• Hahaha! Nan, please travel as much as you can in your life! I won’t quote the famous profound Mark Twain explanation as to why every single human-being should travel the globe (esp Americans!) as much as is financially and humanly possible. 🙂 The trick is to do it on a private, intimate small scale (2-4 companions) or with dear friends, and preferably with a natural-born native (or 2) of that country/culture who speaks the language fluently! And if you are able to keep the trip very modest ($$$) and an itinerary that’s quite flexible, then the next best equation is to squeeze out 3- maybe 6-weeks in country, minimum? IMHO, that is the most ideal full experience one could have—I highly recommend it or a version of my tips here Ma’am. ❤

                    Like

                    Comment by Professor Taboo — November 9, 2019 @ 1:11 pm | Reply

                    • Visited Australia, New Zealand, and Fiji many years ago … and loved it! Unfortunately, at this stage of my life, that’s probably going to have to do it for me as far as “seeing the world.” Not necessarily by choice … but for reasons I’d rather not go into.

                      But that sailboat ride? ⛵ 🤞 ❤

                      Liked by 1 person

                      Comment by Nan — November 9, 2019 @ 1:25 pm

                    • Ahh, yes. Old man time is hot on my ever-flattening ass too. Gravity and time-driven degradation are royal B*tches. My chronic cortisol levels since 2009—when I was a Special Ed teacher—and chronic hypertension have aged me 10-years faster. My health now represents a 66-70 yr old man rather than a 56-yr old GQ model. Lol 😉 😛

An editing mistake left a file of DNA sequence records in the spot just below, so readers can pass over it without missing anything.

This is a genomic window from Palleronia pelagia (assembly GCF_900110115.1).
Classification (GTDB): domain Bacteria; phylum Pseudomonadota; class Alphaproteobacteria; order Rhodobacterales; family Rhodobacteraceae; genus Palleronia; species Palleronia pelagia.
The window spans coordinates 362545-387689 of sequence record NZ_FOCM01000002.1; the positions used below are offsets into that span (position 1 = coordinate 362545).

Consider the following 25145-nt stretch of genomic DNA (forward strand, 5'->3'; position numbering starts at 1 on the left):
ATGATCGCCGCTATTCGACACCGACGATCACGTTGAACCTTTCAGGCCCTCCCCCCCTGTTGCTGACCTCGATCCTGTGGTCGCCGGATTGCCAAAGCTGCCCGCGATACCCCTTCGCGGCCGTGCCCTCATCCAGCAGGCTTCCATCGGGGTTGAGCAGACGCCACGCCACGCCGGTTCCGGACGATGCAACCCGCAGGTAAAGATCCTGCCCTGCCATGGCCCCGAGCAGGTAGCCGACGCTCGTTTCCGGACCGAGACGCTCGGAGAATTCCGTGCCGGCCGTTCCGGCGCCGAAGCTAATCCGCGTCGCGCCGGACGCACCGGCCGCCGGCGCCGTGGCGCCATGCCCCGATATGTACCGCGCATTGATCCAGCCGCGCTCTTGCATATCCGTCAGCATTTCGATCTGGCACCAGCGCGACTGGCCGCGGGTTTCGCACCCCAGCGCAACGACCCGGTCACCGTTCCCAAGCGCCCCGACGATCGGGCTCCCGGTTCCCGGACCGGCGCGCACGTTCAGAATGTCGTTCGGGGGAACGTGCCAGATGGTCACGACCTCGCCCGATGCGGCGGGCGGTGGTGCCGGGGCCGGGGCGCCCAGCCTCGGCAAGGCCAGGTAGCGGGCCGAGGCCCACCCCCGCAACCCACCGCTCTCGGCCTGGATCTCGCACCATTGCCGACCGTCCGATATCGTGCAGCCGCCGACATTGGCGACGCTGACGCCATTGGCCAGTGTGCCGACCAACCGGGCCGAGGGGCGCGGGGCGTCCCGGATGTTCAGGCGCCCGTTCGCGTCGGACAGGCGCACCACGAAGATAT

Liked by 1 person

                      Comment by Professor Taboo — November 9, 2019 @ 2:07 pm

                • Well, that and their pollution record is abominable.

                  Liked by 1 person

                  Comment by Steve Ruis — November 10, 2019 @ 9:50 am | Reply

    • Also, reminds of the difference between a soccer match and a football game.

      The soccer match has 90 minutes of regulation time and takes about 2 hours to complete. The football game has 60 minutes of regulation time and takes about 3 and half hours to complete.

      Liked by 1 person

      Comment by James Cross — October 31, 2019 @ 9:04 am | Reply

      • In soccer, if the ball is struck out of bounds, the other team retrieves it and throws it back into play. In NBA basketball, when the ball goes out of bounds, a referee has to touch the ball before it can be sent back into play because …

        On Thu, Oct 31, 2019 at 9:04 AM Class Warfare Blog wrote:

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        Liked by 1 person

        Comment by Steve Ruis — October 31, 2019 @ 9:33 am | Reply

        • I don’t know that answer Steve because TV coverage always takes every possible opportunity to BREAK AWAY for incessant, annoying, revenue-generating commercials. 😉 😛

          Like

          Comment by Professor Taboo — October 31, 2019 @ 12:22 pm | Reply

          • But these referee touching the ball moments do not result in commercial breaks. Irritatingly, this reduces the opportunities for a less talented team beating a more talented team through extra hustle/effort.